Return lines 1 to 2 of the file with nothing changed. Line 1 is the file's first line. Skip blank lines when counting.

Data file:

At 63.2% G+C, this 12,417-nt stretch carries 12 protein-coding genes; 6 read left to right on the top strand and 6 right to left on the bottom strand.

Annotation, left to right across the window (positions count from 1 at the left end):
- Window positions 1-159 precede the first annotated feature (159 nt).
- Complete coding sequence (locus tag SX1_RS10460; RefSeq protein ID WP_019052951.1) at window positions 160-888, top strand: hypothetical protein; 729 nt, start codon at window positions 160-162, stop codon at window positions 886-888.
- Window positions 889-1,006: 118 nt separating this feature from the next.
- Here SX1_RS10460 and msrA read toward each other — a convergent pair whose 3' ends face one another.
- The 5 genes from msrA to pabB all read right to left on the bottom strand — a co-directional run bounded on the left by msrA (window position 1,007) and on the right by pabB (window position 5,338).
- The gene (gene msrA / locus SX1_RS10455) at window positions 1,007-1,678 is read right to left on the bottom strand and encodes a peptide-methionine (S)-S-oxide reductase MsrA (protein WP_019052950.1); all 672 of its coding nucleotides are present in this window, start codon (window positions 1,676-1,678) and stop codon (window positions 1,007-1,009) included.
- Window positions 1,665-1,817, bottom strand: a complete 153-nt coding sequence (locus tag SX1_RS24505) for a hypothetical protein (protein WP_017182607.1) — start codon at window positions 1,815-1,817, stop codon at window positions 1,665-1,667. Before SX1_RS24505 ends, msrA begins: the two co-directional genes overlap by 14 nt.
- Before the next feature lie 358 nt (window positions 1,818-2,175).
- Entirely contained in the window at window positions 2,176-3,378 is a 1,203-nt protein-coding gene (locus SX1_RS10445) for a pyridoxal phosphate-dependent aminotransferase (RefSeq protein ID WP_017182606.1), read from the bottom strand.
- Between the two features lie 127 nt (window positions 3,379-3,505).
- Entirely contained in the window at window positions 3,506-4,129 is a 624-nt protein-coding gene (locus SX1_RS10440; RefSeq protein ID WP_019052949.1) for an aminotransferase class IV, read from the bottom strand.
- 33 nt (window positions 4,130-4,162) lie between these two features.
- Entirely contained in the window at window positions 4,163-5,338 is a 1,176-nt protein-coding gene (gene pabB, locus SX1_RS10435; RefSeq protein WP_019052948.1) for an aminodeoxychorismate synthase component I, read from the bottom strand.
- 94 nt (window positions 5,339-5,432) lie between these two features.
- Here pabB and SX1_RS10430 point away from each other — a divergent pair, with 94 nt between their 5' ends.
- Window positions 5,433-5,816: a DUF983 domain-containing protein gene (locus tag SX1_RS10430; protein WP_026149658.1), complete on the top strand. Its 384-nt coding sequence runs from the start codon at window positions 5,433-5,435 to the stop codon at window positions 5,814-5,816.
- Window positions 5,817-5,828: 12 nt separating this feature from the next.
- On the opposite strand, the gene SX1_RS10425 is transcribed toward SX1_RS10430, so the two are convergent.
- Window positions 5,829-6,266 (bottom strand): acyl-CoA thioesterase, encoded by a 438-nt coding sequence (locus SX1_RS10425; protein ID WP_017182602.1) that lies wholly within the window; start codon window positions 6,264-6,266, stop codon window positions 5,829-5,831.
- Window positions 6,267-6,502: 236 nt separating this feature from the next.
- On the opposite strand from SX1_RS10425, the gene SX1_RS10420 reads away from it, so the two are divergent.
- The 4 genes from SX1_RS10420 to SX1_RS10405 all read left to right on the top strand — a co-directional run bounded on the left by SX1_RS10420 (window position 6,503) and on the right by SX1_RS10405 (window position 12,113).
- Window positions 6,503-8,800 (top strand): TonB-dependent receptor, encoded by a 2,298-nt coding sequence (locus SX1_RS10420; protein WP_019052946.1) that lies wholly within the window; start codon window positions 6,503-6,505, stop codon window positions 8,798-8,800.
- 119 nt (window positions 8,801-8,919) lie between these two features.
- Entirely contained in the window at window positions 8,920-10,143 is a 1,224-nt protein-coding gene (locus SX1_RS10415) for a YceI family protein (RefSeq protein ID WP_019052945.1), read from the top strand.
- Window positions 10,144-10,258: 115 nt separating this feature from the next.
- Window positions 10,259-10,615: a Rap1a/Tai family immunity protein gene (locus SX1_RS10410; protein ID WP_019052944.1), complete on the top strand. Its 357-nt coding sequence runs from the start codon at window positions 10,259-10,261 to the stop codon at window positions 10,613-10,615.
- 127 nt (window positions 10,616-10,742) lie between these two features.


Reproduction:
At 63.2% G+C, this 12,417-nt stretch carries 12 protein-coding genes; 6 read left to right on the top strand and 6 right to left on the bottom strand.

Annotation, left to right across the window (positions count from 1 at the left end):